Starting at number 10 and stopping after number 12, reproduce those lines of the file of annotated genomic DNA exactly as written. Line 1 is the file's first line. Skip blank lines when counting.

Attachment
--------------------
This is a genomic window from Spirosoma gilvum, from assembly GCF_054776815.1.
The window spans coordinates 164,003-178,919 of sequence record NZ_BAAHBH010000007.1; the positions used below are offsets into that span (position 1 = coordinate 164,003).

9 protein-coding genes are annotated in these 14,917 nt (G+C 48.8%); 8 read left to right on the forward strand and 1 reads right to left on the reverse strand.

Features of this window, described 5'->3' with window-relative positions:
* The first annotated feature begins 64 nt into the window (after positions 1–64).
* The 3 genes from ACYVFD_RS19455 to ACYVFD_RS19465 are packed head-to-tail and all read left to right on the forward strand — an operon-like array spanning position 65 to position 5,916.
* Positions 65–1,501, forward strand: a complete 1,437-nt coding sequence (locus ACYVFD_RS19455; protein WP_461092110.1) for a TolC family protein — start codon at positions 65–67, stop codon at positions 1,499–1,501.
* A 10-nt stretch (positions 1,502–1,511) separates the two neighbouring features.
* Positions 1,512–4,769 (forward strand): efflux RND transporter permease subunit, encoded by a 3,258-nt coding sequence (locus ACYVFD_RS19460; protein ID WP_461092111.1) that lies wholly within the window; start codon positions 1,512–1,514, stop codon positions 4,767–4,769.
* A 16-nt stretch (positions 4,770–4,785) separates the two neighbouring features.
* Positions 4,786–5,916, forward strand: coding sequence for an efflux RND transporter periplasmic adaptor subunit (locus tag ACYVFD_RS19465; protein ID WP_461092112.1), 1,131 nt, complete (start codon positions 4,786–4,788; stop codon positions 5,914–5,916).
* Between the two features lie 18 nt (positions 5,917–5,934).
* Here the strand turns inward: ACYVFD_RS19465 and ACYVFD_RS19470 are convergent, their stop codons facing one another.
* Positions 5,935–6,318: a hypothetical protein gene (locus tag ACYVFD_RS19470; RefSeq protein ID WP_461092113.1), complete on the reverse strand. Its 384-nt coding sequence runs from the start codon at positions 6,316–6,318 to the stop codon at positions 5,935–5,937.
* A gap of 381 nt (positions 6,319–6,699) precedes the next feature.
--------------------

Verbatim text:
* A 16-nt stretch (positions 4,770–4,785) separates the two neighbouring features.
* Positions 4,786–5,916, forward strand: coding sequence for an efflux RND transporter periplasmic adaptor subunit (locus tag ACYVFD_RS19465; protein ID WP_461092112.1), 1,131 nt, complete (start codon positions 4,786–4,788; stop codon positions 5,914–5,916).
* Between the two features lie 18 nt (positions 5,917–5,934).